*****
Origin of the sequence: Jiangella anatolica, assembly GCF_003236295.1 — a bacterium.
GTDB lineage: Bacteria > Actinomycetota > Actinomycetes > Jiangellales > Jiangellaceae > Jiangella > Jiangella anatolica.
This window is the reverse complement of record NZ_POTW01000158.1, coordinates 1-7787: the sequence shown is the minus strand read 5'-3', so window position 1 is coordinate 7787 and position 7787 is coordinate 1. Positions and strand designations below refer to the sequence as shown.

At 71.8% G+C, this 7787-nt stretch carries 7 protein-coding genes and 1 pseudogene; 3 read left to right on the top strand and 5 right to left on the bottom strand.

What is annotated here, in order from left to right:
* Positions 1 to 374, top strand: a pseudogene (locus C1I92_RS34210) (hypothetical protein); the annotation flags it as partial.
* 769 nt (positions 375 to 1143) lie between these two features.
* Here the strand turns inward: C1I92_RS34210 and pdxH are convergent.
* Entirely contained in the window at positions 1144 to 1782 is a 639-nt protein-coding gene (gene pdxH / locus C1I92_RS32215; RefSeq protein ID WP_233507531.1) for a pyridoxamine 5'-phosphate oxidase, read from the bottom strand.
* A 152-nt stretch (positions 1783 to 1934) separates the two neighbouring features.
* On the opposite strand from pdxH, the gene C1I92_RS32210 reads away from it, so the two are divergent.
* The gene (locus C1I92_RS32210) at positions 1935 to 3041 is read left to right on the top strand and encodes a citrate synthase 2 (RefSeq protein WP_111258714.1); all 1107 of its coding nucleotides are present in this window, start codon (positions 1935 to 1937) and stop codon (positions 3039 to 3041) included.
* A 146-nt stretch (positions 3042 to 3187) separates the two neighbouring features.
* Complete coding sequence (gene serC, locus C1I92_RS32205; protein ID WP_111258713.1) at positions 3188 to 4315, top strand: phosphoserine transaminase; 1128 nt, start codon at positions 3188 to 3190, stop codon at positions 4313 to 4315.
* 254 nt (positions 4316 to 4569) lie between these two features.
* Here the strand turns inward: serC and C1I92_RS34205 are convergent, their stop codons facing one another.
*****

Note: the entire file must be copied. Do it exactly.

Origin of the sequence: Jiangella anatolica, assembly GCF_003236295.1 — a bacterium.
GTDB lineage: Bacteria > Actinomycetota > Actinomycetes > Jiangellales > Jiangellaceae > Jiangella > Jiangella anatolica.
This window is the reverse complement of record NZ_POTW01000158.1, coordinates 1-7787: the sequence shown is the minus strand read 5'-3', so window position 1 is coordinate 7787 and position 7787 is coordinate 1. Positions and strand designations below refer to the sequence as shown.

At 71.8% G+C, this 7787-nt stretch carries 7 protein-coding genes and 1 pseudogene; 3 read left to right on the top strand and 5 right to left on the bottom strand.

What is annotated here, in order from left to right:
* Positions 1 to 374, top strand: a pseudogene (locus C1I92_RS34210) (hypothetical protein); the annotation flags it as partial.
* 769 nt (positions 375 to 1143) lie between these two features.
* Here the strand turns inward: C1I92_RS34210 and pdxH are convergent.
* Entirely contained in the window at positions 1144 to 1782 is a 639-nt protein-coding gene (gene pdxH / locus C1I92_RS32215; RefSeq protein ID WP_233507531.1) for a pyridoxamine 5'-phosphate oxidase, read from the bottom strand.
* A 152-nt stretch (positions 1783 to 1934) separates the two neighbouring features.
* On the opposite strand from pdxH, the gene C1I92_RS32210 reads away from it, so the two are divergent.
* The gene (locus C1I92_RS32210) at positions 1935 to 3041 is read left to right on the top strand and encodes a citrate synthase 2 (RefSeq protein WP_111258714.1); all 1107 of its coding nucleotides are present in this window, start codon (positions 1935 to 1937) and stop codon (positions 3039 to 3041) included.
* A 146-nt stretch (positions 3042 to 3187) separates the two neighbouring features.
* Complete coding sequence (gene serC, locus C1I92_RS32205; protein ID WP_111258713.1) at positions 3188 to 4315, top strand: phosphoserine transaminase; 1128 nt, start codon at positions 3188 to 3190, stop codon at positions 4313 to 4315.
* 254 nt (positions 4316 to 4569) lie between these two features.
* Here the strand turns inward: serC and C1I92_RS34205 are convergent, their stop codons facing one another.